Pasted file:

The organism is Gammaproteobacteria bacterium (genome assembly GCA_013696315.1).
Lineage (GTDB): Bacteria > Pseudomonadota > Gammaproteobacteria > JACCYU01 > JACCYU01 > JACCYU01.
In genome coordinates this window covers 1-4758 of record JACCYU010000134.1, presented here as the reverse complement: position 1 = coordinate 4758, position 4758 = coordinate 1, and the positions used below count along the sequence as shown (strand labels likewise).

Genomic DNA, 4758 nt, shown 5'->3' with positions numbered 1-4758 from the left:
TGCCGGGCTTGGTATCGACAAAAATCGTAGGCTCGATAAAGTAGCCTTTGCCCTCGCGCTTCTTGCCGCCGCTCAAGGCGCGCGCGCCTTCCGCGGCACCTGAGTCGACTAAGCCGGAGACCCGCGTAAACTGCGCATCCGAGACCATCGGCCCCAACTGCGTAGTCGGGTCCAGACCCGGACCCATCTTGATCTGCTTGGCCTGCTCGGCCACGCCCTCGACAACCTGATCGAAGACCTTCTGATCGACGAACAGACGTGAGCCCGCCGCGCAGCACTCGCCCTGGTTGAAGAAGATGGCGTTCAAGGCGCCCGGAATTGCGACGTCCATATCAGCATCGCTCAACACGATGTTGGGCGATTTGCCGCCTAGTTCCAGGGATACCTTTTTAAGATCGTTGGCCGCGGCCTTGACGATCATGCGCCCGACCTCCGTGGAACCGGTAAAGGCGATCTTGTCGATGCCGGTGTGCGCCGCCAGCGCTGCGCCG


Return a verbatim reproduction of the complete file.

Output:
The organism is Gammaproteobacteria bacterium (genome assembly GCA_013696315.1).
Lineage (GTDB): Bacteria > Pseudomonadota > Gammaproteobacteria > JACCYU01 > JACCYU01 > JACCYU01.
In genome coordinates this window covers 1-4758 of record JACCYU010000134.1, presented here as the reverse complement: position 1 = coordinate 4758, position 4758 = coordinate 1, and the positions used below count along the sequence as shown (strand labels likewise).

Genomic DNA, 4758 nt, shown 5'->3' with positions numbered 1-4758 from the left:
TGCCGGGCTTGGTATCGACAAAAATCGTAGGCTCGATAAAGTAGCCTTTGCCCTCGCGCTTCTTGCCGCCGCTCAAGGCGCGCGCGCCTTCCGCGGCACCTGAGTCGACTAAGCCGGAGACCCGCGTAAACTGCGCATCCGAGACCATCGGCCCCAACTGCGTAGTCGGGTCCAGACCCGGACCCATCTTGATCTGCTTGGCCTGCTCGGCCACGCCCTCGACAACCTGATCGAAGACCTTCTGATCGACGAACAGACGTGAGCCCGCCGCGCAGCACTCGCCCTGGTTGAAGAAGATGGCGTTCAAGGCGCCCGGAATTGCGACGTCCATATCAGCATCGCTCAACACGATGTTGGGCGATTTGCCGCCTAGTTCCAGGGATACCTTTTTAAGATCGTTGGCCGCGGCCTTGACGATCATGCGCCCGACCTCCGTGGAACCGGTAAAGGCGATCTTGTCGATGCCGGTGTGCGCCGCCAGCGCTGCGCCG